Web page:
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The English Village (and Other Places) Posted by on Aug 23, 2017 in Culture, English Vocabulary

Do you live in a town, a township, a village, or a city? In English, we have different names for our communities, but what distinguishes one from another? And what is so special about those English villages, anyway?

The Community

Let’s start by defining a community. To live in a community is to live within a social group which shares a specific locality and common culture and government. There are broader definitions of communities. For instance, we could say that the European Union is a community of nations. But, in the strictest sense of the term, a community is localized. How large that locality is will generally define for us the exact type of community we reside in.

All communities began as settlements, places where several people decided to build individual dwellings and live permanently. As the settlements grew into communities, services to help maintain these communities emerged. Merchants, doctors, and specialists of all sorts moved in. Eventually, government, law enforcement, and municipal rules took shape. This is the evolution of society, and that growth establishes the community’s limits and structure. It can be allowed to vastly expand into a metropolis, like Chicago, or narrow its size to a more modest township. The residents decide.

Settlement Hierarchy

In Great Britain, there is a theory of settlement hierarchy, which arranges settlements into a hierarchical grading based on population and services available in the community. This establishes a status level for communities. The further someone will travel to a community for its services and features, the higher that community sits in the hierarchy. While no hierarchical structure technically exists in the United States, the defining standards are quite similar.

  • Hamlet

A hamlet has a population below 100, few buildings, and few services

  • Village

A village is larger than a hamlet, and smaller than a town, with few services. You will likely find a church, a shop, a restaurant or pub, and maybe a post office. There may also be a village hall, or community building of some sort. Populations of villages can range from the hundreds to several thousand.

  • Town

A town has more services than a village. Expect to find more shops, and even a hospital or clinic. Traditionally, hospitals were built on hills in towns, somewhat isolated from the rest of the community in the event of plague or some other spreadable diseases. The population of a town can range from 1000 – 20,000.

  • Large Town

As the name implies, large towns offer more services in a wider area, covering a population of between 20,000 to 100,000.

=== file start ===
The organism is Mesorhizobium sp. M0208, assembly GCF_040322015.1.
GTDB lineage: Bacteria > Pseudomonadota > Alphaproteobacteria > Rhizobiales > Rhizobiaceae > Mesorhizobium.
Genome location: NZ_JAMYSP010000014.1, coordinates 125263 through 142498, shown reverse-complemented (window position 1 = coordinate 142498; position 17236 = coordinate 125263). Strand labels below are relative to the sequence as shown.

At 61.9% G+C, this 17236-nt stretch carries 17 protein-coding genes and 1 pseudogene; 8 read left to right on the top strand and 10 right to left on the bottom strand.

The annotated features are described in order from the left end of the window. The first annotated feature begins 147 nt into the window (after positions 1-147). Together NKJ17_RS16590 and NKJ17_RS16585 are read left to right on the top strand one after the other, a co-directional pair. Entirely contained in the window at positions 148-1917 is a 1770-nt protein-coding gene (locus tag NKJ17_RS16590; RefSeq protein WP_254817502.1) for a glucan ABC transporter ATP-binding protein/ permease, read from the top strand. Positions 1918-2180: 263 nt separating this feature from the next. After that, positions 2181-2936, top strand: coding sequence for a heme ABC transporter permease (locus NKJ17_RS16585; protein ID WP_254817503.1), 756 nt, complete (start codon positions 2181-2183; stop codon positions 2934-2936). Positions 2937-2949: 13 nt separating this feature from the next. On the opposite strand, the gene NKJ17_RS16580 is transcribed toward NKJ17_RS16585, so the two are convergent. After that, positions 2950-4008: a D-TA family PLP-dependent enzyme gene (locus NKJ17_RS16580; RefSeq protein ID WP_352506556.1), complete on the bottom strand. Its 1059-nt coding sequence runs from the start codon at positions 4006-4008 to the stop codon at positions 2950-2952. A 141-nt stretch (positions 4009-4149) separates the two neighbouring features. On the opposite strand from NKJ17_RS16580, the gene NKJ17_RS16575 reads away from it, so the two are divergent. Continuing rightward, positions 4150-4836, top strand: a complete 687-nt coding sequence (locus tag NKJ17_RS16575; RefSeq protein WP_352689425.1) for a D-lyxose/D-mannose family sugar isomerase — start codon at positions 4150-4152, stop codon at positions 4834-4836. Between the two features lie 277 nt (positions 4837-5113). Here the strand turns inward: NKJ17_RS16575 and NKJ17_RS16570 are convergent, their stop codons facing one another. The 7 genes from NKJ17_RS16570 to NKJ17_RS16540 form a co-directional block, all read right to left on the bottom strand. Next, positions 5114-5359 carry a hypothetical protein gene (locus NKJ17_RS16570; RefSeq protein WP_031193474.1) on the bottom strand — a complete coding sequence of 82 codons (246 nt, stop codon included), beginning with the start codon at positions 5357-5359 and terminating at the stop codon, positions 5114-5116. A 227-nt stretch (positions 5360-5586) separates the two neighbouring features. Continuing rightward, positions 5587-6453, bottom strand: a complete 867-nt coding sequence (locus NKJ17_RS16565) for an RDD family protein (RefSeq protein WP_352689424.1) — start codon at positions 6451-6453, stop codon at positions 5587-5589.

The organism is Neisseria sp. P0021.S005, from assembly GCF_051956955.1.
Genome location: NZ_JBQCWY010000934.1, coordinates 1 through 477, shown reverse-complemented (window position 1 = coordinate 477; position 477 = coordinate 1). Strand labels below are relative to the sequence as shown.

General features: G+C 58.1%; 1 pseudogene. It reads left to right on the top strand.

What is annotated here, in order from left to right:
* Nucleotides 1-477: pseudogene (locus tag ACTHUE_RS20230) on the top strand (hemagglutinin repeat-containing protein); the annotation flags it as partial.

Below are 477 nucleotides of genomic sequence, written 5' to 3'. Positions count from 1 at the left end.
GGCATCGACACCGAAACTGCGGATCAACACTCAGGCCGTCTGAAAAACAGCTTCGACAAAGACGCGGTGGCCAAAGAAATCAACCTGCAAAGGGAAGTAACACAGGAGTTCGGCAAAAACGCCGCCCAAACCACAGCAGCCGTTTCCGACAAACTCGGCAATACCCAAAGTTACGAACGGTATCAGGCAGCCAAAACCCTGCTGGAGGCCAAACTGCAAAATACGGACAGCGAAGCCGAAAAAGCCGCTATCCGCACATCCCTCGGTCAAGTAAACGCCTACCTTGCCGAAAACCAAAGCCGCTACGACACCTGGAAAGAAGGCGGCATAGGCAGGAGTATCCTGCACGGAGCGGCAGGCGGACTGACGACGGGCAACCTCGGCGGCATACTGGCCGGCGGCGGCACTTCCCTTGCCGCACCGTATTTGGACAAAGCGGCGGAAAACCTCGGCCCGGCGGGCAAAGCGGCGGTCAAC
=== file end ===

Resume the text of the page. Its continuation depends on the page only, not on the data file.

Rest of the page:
• Township

Traditionally, in Great Britain, a township was a subdivision of communities served by a local ecumenical parish. Now obsolete, it may still refer to a rural government covering a large area. In the United States, a township is a localized body of land between 6 and 54 square miles with a government system subservient to the larger county jurisdiction. Other English-speaking countries have different, but similar, definitions for townships. Township populations vary widely, but they are smaller than in cities.

  • City

Cities, by definition, have many services for a population of 100,000 to 300,000. Expect to find more than one hospital.

  • Large City

Here you will find a population of over 300,000 but less than 1 million enjoying even more services, including centers of higher education and mass transit into, around, and out of the community.

  • Metropolis

A metropolis is a large city and its suburbs consisting of multiple cities and towns. The suburbs will have separate governments, but they often work in conjunction with the greater metropolitan government. The population is usually one to three million.

  • Conurbation

A conurbation is a  group of large cities and suburbs, spread out over a wide area, consisting of 3 to 10 million people, with multiple forms of transportation linking all areas. Think of the greater New York/New Jersey area.

The Quaint English Village

I can’t leave this subject without noting the quintessential English village. It is the standard for rural community life and has been idealized in word, song, and image for several hundred years. The word village is an old French word, derived from Latin villaticus, meaning country house.

It is these country houses, with the charming straw thatched roofs and yellow stone facades that many of us associate with English villages. Add to that the surrounding rolling hills and lush woods and valleys, dotted with manicured gardens alive with butterflies and songbirds, and you have a fairyland for many. You may want to read Batsford’s guide books for more on this idyllic view of English life. Or, try watching a few episodes of Midsommer Murders, a television series now entering its 20th season, for a more twisted view of English village life.

As for me, I always associate the English village with a different television show. 50 years ago, actor Patrick MacGoohan played a secret agent who abruptly quits his job to retire to a life of tranquility in a British seaport town, only to be mysteriously kidnapped and brought to a village called, appropriately enough, The Village, from which there is no escape. The opening credits of The Prisoner take us from the conurbation of London to The Village of No Return.

Be seeing you…

 

Photo by Ian Southwell on Flickr

 

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Comments:

  1. Irina:

    Perfect,this is really interesting information